Yeah You Rite!
1985, 28 minutes, produced and directed by Louis Alvarez and Andrew Kolker
This award winning film is a fast paced, humorous look at the colorful way the residents of New Orleans express themselves - why they talk the way they do, where the words come from, and what it means to talk with a New Orleans accent.
First Place Winner, Birmingham Educational Film Festival.
The culture of New Orleans represents the mixing of many rich traditions: French, Spanish, African, Irish, Italian. At the heart of this unique culture lie its speechways, the subject of Yeah You Rite!, a close-up video profile of a single language community. New Orleans English has been influenced by the city's rich and varied history, leaving it with dozens of unique words and phrases that all New Orleanians understand but which frequently baffle visitors: words like "lagniappe," "bobo" and "neutral ground" as well as hard-to-translate expressions such as "king cake" or "suck the heads and squeeze the tips" (the proper way to eat crawfish). Yeah You Rite! is a spicy and colorful tribute to this unique dialect.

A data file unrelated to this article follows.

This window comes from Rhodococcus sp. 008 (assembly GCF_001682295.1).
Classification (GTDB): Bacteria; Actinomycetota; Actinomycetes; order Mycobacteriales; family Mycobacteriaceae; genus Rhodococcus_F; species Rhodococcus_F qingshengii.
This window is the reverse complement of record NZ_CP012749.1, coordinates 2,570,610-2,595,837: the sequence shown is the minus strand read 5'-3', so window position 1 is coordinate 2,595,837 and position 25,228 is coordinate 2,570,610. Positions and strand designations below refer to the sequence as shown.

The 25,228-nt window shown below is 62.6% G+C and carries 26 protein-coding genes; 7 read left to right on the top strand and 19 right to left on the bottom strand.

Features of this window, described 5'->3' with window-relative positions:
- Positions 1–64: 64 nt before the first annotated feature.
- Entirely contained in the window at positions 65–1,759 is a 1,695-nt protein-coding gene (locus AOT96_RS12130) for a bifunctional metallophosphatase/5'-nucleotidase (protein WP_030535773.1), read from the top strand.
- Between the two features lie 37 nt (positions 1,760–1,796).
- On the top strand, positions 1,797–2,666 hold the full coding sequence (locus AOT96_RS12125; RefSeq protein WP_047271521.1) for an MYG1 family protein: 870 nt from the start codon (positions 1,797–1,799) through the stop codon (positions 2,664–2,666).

A few of the points included in Yeah You Rite!
- How New Orleans English has been influenced by the city's rich and varied ethnic history.
- How the local way of speaking helps bind together disparate cultures of the city.
- How some dialects are considered more socially prestigious than others.
- The remarkable lexicon of local expressions that all New Orleanians understand, such as "lagniappe" (a little something extra), "bobo" (a scratch), and "neutral ground" (the strip in the middle of a boulevard).
- How working class African Americans and whites confront social pressures every time they speak.
If you already use American Tongues in your classes, Yeah You Rite! provides a fascinating case-study example of the linguistic forces in one American city. At the same time, Yeah You Rite! can stand alone as a richly enjoyable introduction to urban linguistics, easily extrapolated to your own community.
Yeah You Rite! was supported by a grant from the Louisiana Endowment for the Humanities.